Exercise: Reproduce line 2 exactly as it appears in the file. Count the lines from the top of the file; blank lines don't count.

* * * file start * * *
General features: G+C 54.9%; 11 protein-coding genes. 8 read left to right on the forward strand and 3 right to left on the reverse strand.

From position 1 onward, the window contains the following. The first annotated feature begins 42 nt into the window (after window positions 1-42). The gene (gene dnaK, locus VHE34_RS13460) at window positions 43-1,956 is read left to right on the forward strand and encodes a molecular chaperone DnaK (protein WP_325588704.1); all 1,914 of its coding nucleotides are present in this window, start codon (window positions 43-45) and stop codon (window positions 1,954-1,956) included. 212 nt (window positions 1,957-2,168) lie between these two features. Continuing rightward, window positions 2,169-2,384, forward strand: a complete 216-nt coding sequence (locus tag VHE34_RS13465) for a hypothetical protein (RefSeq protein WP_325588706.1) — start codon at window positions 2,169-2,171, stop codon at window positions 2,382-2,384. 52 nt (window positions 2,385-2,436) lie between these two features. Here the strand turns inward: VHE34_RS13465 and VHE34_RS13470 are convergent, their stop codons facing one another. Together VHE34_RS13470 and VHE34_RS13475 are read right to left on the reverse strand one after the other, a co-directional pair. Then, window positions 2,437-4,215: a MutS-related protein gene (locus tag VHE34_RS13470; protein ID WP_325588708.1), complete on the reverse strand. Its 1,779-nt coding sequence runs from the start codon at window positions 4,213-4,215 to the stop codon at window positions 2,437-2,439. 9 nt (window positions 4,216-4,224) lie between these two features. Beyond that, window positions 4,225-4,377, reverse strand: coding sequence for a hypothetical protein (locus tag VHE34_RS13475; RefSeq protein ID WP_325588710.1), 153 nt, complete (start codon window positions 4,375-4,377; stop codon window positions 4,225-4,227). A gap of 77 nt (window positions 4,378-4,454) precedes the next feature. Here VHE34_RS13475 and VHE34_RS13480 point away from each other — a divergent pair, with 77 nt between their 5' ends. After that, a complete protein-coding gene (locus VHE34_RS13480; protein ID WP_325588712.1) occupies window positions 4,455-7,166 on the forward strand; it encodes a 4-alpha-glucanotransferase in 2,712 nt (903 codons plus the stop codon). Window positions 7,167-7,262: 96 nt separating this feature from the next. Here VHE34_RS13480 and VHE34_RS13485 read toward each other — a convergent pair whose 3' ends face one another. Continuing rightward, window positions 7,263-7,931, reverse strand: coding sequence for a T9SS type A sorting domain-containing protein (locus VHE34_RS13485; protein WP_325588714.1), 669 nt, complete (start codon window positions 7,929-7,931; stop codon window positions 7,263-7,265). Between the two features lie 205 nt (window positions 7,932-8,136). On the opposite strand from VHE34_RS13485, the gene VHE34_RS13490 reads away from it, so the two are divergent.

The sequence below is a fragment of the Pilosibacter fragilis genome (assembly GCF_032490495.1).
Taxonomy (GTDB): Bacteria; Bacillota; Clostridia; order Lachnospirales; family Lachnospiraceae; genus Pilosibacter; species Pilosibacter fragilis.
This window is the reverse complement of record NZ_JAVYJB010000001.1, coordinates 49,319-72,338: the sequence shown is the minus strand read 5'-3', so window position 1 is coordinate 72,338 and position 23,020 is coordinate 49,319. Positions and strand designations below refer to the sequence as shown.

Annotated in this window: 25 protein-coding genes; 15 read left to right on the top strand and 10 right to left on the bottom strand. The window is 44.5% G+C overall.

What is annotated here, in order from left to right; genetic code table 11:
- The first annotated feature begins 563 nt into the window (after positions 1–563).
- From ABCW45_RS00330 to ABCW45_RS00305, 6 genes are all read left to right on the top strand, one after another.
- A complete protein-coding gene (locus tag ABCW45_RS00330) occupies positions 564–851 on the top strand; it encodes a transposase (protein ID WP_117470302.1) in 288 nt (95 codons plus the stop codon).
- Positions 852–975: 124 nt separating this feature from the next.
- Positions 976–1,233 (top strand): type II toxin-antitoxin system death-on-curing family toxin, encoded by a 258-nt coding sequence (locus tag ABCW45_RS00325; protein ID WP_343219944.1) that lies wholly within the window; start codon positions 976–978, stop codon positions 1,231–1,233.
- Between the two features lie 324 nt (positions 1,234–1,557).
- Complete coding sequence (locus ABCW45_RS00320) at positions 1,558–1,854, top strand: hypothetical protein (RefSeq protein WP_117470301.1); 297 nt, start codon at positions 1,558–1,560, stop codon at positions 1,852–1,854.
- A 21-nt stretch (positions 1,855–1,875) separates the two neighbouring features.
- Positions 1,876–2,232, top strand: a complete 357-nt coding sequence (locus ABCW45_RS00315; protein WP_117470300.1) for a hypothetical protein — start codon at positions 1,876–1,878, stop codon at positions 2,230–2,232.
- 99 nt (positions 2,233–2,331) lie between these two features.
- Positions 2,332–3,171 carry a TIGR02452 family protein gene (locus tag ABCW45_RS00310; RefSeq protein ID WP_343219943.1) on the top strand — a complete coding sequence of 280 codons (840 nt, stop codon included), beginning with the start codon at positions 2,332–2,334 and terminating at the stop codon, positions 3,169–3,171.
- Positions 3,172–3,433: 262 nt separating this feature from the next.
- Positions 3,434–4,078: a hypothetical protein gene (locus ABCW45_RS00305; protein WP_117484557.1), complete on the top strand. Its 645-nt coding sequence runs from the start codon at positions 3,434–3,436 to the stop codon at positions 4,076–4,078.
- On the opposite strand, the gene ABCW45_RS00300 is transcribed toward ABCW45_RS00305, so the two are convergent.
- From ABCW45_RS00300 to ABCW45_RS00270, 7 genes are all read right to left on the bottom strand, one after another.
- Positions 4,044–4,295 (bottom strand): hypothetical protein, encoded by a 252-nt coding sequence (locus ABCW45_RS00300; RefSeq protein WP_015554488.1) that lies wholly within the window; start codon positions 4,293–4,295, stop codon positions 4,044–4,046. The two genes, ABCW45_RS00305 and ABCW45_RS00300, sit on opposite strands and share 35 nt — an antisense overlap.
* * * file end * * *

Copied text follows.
From position 1 onward, the window contains the following. The first annotated feature begins 42 nt into the window (after window positions 1-42). The gene (gene dnaK, locus VHE34_RS13460) at window positions 43-1,956 is read left to right on the forward strand and encodes a molecular chaperone DnaK (protein WP_325588704.1); all 1,914 of its coding nucleotides are present in this window, start codon (window positions 43-45) and stop codon (window positions 1,954-1,956) included. 212 nt (window positions 1,957-2,168) lie between these two features. Continuing rightward, window positions 2,169-2,384, forward strand: a complete 216-nt coding sequence (locus tag VHE34_RS13465) for a hypothetical protein (RefSeq protein WP_325588706.1) — start codon at window positions 2,169-2,171, stop codon at window positions 2,382-2,384. 52 nt (window positions 2,385-2,436) lie between these two features. Here the strand turns inward: VHE34_RS13465 and VHE34_RS13470 are convergent, their stop codons facing one another. Together VHE34_RS13470 and VHE34_RS13475 are read right to left on the reverse strand one after the other, a co-directional pair. Then, window positions 2,437-4,215: a MutS-related protein gene (locus tag VHE34_RS13470; protein ID WP_325588708.1), complete on the reverse strand. Its 1,779-nt coding sequence runs from the start codon at window positions 4,213-4,215 to the stop codon at window positions 2,437-2,439. 9 nt (window positions 4,216-4,224) lie between these two features. Beyond that, window positions 4,225-4,377, reverse strand: coding sequence for a hypothetical protein (locus tag VHE34_RS13475; RefSeq protein ID WP_325588710.1), 153 nt, complete (start codon window positions 4,375-4,377; stop codon window positions 4,225-4,227). A gap of 77 nt (window positions 4,378-4,454) precedes the next feature. Here VHE34_RS13475 and VHE34_RS13480 point away from each other — a divergent pair, with 77 nt between their 5' ends. After that, a complete protein-coding gene (locus VHE34_RS13480; protein ID WP_325588712.1) occupies window positions 4,455-7,166 on the forward strand; it encodes a 4-alpha-glucanotransferase in 2,712 nt (903 codons plus the stop codon). Window positions 7,167-7,262: 96 nt separating this feature from the next. Here VHE34_RS13480 and VHE34_RS13485 read toward each other — a convergent pair whose 3' ends face one another. Continuing rightward, window positions 7,263-7,931, reverse strand: coding sequence for a T9SS type A sorting domain-containing protein (locus VHE34_RS13485; protein WP_325588714.1), 669 nt, complete (start codon window positions 7,929-7,931; stop codon window positions 7,263-7,265). Between the two features lie 205 nt (window positions 7,932-8,136). On the opposite strand from VHE34_RS13485, the gene VHE34_RS13490 reads away from it, so the two are divergent.